I have a golden retriever, and as much as i trust him, i never walk with him unleshead in public places because 1- i now how is to have fear of dogs, and he very rarely approaches other people, and when he do, he just sniff the person, but some people can panic and i dont want that to happen 2-he already got attacked 3 times by unleashead dogs so i keep him as close as i can to try to avoid that (he got attacked when he was under a leash and the other dogs not)
 

LL_Decitrig

Member
Oct 27, 2017
9,968
Sunderland
Most a lot of bakeries request owners to keep dogs out here. I would not go shopping there. Maybe you think that’s selfcentered?

If I go shopping at a bakery, I want to take my dog with me. In Germany pets are treated like possessions. There is no possible way to secure your dog to make sure its not stolen (and this has happened recently in my city a lot). You would not leave your car/bike/whatever with free access wide open parked infront of the bakery.

Why should I be forced to do that with my dog? Besides people spread poisened treats and such around those spots (that’s how our neighbours dog died).

As long as my dog does not get into contact with food (as its given in a bakery or alike), I expect them to welcome me along with my furry pal. Same goes for restaurants. Else they wont get my money.
Most British shops forbid dogs and I'm okay with that. I find that an acceptable limitation, though it's often quite onerous.

I've occasionally used a shop while walking a dog. When I go into Sainsbury I tie her up outside and shop as quickly as possible. I'd rather take her home and then go out to the shops without her, unless the weather is really awful.

I don't worry about theft. Perhaps I should.
 

Rory

Member
Oct 25, 2017
1,546
Most British shops forbid dogs and I'm okay with that. I find that an acceptable limitation, though it's often quite onerous.

I've occasionally used a shop while walking a dog. When I go into Sainsbury I tie her up outside and shop as quickly as possible. I'd rather take her home and then go out to the shops without her, unless the weather is really awful.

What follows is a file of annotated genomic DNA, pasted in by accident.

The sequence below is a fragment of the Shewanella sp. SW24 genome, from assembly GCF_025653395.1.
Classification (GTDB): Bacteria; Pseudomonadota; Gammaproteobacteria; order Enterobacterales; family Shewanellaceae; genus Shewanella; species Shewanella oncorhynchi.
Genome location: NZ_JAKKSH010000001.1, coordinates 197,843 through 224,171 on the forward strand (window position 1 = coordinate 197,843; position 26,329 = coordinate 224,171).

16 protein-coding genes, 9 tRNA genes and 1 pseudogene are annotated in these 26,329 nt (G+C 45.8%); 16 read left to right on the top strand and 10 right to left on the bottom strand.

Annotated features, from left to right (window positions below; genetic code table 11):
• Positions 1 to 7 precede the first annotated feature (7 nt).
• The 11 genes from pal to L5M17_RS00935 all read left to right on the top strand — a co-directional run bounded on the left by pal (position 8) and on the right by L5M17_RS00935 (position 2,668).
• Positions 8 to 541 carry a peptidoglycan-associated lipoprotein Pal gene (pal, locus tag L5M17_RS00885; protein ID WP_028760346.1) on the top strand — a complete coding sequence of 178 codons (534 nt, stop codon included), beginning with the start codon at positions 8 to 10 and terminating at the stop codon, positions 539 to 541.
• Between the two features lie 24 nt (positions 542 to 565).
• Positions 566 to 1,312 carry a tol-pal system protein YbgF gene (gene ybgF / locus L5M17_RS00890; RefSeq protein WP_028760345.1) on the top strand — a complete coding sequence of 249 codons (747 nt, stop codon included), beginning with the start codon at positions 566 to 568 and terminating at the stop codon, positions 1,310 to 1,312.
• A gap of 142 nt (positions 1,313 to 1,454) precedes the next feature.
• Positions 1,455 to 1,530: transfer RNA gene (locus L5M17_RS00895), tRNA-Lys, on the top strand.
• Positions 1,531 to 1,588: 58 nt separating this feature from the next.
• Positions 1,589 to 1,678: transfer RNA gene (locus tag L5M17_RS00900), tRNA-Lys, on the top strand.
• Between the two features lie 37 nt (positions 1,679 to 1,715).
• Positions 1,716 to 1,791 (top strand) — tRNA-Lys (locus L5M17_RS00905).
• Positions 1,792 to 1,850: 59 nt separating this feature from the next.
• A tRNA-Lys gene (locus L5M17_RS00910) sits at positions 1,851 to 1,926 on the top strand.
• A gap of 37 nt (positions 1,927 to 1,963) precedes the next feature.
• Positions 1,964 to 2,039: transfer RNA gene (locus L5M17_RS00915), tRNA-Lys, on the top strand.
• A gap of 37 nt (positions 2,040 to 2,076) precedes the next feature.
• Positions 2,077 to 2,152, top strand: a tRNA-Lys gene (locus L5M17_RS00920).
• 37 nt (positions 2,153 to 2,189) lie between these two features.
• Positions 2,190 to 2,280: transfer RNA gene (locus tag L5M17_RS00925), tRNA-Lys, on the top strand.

I don't worry about theft. Perhaps I should.
Ours is 7 month old and really popular. While she’s a mix, indeed rather rare one. I dunno if I were as worried if she was an adult already.

Regular shopping (like cloth) is currently too much stress either way. But we order most stuff online anyway.

A daily thing is the bakery, I want her to endure that setting well especially because i intend to take her with me to work with children.
 

Wolfgav

Member
Oct 27, 2017
387
Glass City.
This is a major issue at the park by my house. People constantly allow their dogs to run around off lease with complete disregard to those around them.
 

LL_Decitrig

Member
Oct 27, 2017
9,968
Sunderland
Right so I took some random pictures of a walk I had this morning at a University near where I live - it's one of 3-4 places nearby I go with woods / big open spaces / lakes etc, it's a public park full of cyclists / parents with prams & small children and of course loads of dogs off the lead.

I don't disagree with the OP that in residential areas and what not they should be on a lead to avoid what happened to him but is it really the case in some places the walk I just had would be illegal / highly frowned upon?

Big dogs, small dogs and everything in between, parents with kids under 5 (I saw 6-7 this walk but no photos for obvious reasons), joggers and mountain bikers. All sharing the park like normal human beings. No dog fights no drama. Just humans walking around a lovely place.




This to me is a normal dog walk. Pictures are in a random order for some reason and I cba to rearrange.

That looks like a really great environment for dogs and humans. One thing I've encountered even in the UK is owners who don't seem to understand normal dog socialisation. They'll apologise for their dog "sticking his nose where it doesn't belong", which is the dog equivalent of a handshake. If your dog is permitted to learn how to make friends, it will. It'll probably be safer around other dogs, and far less skittish about being approached by a strange dog.